4. Alana Bannan, Washington State University, Broadcast Journalism
“What we saw happen… in Charlottesville should put us all to shame. There is no place in America for white supremacy or neo-Nazism and it is incredibly disheartening to see events like this take place in 2017. While President Trump eventually did call what happened white supremacy, I, like many others saw it as being too little too late. Beyond that, Trump dug himself an even bigger grave at his infrastructure presser. It is up to the President to call evil by its name when it happens. This is important because it allows no confusion on what is and what is not to be deemed condemnable by the President. As we move forward as a broken country, I can only hope President Trump tackles this issue head on and is not afraid to call out white supremacy for what it is.”
5. Matthew Mailloux, LaSalle University, Marketing & Finance
“The unique challenge of North Korea does not come as a surprise to those who have been keenly watching the reclusive nation’s nuclear capabilities grow and develop over the past several years. Inevitably, the era of 'strategic patience' would need to come to an end so long as the regime continued its pursuit of a nuclear weapon. What has been a surprise is the tone, approach and aggressiveness [that] President Trump has used in discussing the rogue nation. As noted earlier this month by Hoover Institute senior fellow Victor Davis Hanson, it is incredibly important that the United States avoid a disastrous ground war on the Korean Peninsula. The past 30 years of diplomacy, across presidents from both parties, have brought us to an unsteady place in this multigenerational standoff. The U.S. is now reliant on a strategic relationship with China to impose greater sanctions on North Korea. For the Trump Administration, the best approach is to defer to the leadership of McMaster, Tillerson, Haley and Mattis to ensure any action taken is fundamentally sound and based on their deep international experience. While North Korea has backed down on its plans to attack Guam, it is important that the situation is continually deescalated to protect our allies (and U.S. troops stationed in) Japan and South Korea. Even still, President Trump’s unpredictable public comments remain of chief concerns, especially with an equally unpredictable dictator in North Korea.”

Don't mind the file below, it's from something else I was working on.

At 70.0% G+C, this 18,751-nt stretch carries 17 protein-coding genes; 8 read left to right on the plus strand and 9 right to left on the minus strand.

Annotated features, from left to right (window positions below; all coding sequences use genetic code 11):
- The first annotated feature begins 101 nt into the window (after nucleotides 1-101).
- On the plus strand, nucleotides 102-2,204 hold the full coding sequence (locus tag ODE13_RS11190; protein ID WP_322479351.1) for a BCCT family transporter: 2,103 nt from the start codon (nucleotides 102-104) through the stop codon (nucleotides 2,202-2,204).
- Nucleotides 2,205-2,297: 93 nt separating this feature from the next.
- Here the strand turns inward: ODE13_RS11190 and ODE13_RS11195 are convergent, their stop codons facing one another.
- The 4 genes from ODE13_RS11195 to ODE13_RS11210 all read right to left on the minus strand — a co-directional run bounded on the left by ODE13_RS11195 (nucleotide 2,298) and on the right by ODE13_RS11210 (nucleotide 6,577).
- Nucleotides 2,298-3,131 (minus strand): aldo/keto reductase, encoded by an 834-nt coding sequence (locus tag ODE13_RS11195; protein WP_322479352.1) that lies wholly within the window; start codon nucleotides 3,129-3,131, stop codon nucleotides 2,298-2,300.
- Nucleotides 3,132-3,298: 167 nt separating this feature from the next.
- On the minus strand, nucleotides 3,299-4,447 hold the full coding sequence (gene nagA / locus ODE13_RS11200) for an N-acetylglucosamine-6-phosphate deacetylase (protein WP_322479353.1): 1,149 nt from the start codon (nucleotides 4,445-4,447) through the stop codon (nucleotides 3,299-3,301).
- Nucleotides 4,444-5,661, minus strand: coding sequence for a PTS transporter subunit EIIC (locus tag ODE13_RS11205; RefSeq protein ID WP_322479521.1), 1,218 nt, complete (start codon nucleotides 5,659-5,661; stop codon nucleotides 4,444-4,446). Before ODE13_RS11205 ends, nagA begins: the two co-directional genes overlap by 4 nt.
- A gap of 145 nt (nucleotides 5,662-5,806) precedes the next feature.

6. Caleb Wooton, University of Louisiana-Lafayette, Economics
“I think it's pretty hard to say that President Trump did not make some mistakes in addressing the events that took place in Charlottesville. The President just should've addressed what the white supremacists did in Charlottesville. It is true that Antifa and other far-left groups were contributing to the violence* in Charlottesville, but the president should've addressed that at a later date.”
*Note: For eyewitness accounts of the violence, visit the LA Times here.
In the coming days, President Trump’s handling of Hurricane Harvey relief will be intensely scrutinized as well as the rest of his performance on both the domestic and international stage.